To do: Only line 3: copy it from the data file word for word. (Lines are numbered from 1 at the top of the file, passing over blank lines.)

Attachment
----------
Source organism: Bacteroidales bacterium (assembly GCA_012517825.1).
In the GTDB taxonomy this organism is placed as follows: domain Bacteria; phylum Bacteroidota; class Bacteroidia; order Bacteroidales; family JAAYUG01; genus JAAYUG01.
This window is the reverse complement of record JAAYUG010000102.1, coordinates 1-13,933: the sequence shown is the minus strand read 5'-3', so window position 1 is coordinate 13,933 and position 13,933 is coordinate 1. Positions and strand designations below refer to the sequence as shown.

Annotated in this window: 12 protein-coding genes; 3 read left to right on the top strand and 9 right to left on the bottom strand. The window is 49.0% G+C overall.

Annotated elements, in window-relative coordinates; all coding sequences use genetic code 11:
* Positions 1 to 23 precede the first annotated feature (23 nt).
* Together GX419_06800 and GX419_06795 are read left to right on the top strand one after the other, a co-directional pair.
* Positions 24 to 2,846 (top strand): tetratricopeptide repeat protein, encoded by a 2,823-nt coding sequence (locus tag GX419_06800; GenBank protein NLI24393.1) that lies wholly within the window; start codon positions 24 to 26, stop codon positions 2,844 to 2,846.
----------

This window is the reverse complement of record JAAYUG010000102.1, coordinates 1-13,933: the sequence shown is the minus strand read 5'-3', so window position 1 is coordinate 13,933 and position 13,933 is coordinate 1. Positions and strand designations below refer to the sequence as shown.